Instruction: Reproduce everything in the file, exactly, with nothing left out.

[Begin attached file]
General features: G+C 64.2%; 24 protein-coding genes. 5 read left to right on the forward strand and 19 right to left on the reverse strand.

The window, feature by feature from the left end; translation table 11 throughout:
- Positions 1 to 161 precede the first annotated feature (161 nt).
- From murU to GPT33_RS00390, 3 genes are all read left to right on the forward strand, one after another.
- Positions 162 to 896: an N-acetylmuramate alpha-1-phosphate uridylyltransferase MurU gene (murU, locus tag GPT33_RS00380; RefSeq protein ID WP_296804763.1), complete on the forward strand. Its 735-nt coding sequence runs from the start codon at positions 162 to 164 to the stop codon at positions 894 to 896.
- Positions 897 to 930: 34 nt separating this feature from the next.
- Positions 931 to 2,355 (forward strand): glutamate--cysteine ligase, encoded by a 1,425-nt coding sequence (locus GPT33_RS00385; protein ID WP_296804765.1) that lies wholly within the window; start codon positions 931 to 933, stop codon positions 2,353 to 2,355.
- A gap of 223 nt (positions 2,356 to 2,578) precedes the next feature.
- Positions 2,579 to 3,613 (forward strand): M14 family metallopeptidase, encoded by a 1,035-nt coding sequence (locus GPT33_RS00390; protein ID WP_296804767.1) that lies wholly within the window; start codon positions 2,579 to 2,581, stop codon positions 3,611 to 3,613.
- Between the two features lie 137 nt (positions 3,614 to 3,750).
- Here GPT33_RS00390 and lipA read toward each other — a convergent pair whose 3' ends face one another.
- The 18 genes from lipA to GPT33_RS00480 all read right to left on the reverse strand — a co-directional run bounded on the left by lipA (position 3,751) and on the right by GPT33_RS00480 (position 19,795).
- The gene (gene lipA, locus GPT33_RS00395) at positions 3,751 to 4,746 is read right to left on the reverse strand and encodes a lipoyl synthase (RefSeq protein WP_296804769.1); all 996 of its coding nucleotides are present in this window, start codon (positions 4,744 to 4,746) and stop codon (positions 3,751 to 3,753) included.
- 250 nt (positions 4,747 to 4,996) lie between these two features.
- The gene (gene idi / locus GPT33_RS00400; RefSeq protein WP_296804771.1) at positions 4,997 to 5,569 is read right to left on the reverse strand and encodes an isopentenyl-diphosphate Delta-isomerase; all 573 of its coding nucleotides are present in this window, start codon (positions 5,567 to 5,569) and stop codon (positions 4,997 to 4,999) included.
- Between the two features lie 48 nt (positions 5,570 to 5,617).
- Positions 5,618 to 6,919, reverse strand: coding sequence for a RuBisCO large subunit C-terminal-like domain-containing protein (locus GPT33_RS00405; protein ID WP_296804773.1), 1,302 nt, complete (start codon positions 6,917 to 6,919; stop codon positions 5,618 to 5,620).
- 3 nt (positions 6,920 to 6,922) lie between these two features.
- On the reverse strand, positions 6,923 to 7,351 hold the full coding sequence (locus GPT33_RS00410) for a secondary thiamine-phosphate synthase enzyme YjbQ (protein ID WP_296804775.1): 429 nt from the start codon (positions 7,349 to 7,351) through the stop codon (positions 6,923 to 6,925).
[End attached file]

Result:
General features: G+C 64.2%; 24 protein-coding genes. 5 read left to right on the forward strand and 19 right to left on the reverse strand.

The window, feature by feature from the left end; translation table 11 throughout:
- Positions 1 to 161 precede the first annotated feature (161 nt).
- From murU to GPT33_RS00390, 3 genes are all read left to right on the forward strand, one after another.
- Positions 162 to 896: an N-acetylmuramate alpha-1-phosphate uridylyltransferase MurU gene (murU, locus tag GPT33_RS00380; RefSeq protein ID WP_296804763.1), complete on the forward strand. Its 735-nt coding sequence runs from the start codon at positions 162 to 164 to the stop codon at positions 894 to 896.
- Positions 897 to 930: 34 nt separating this feature from the next.
- Positions 931 to 2,355 (forward strand): glutamate--cysteine ligase, encoded by a 1,425-nt coding sequence (locus GPT33_RS00385; protein ID WP_296804765.1) that lies wholly within the window; start codon positions 931 to 933, stop codon positions 2,353 to 2,355.
- A gap of 223 nt (positions 2,356 to 2,578) precedes the next feature.
- Positions 2,579 to 3,613 (forward strand): M14 family metallopeptidase, encoded by a 1,035-nt coding sequence (locus GPT33_RS00390; protein ID WP_296804767.1) that lies wholly within the window; start codon positions 2,579 to 2,581, stop codon positions 3,611 to 3,613.
- Between the two features lie 137 nt (positions 3,614 to 3,750).
- Here GPT33_RS00390 and lipA read toward each other — a convergent pair whose 3' ends face one another.
- The 18 genes from lipA to GPT33_RS00480 all read right to left on the reverse strand — a co-directional run bounded on the left by lipA (position 3,751) and on the right by GPT33_RS00480 (position 19,795).
- The gene (gene lipA, locus GPT33_RS00395) at positions 3,751 to 4,746 is read right to left on the reverse strand and encodes a lipoyl synthase (RefSeq protein WP_296804769.1); all 996 of its coding nucleotides are present in this window, start codon (positions 4,744 to 4,746) and stop codon (positions 3,751 to 3,753) included.
- 250 nt (positions 4,747 to 4,996) lie between these two features.
- The gene (gene idi / locus GPT33_RS00400; RefSeq protein WP_296804771.1) at positions 4,997 to 5,569 is read right to left on the reverse strand and encodes an isopentenyl-diphosphate Delta-isomerase; all 573 of its coding nucleotides are present in this window, start codon (positions 5,567 to 5,569) and stop codon (positions 4,997 to 4,999) included.
- Between the two features lie 48 nt (positions 5,570 to 5,617).
- Positions 5,618 to 6,919, reverse strand: coding sequence for a RuBisCO large subunit C-terminal-like domain-containing protein (locus GPT33_RS00405; protein ID WP_296804773.1), 1,302 nt, complete (start codon positions 6,917 to 6,919; stop codon positions 5,618 to 5,620).
- 3 nt (positions 6,920 to 6,922) lie between these two features.
- On the reverse strand, positions 6,923 to 7,351 hold the full coding sequence (locus GPT33_RS00410) for a secondary thiamine-phosphate synthase enzyme YjbQ (protein ID WP_296804775.1): 429 nt from the start codon (positions 7,349 to 7,351) through the stop codon (positions 6,923 to 6,925).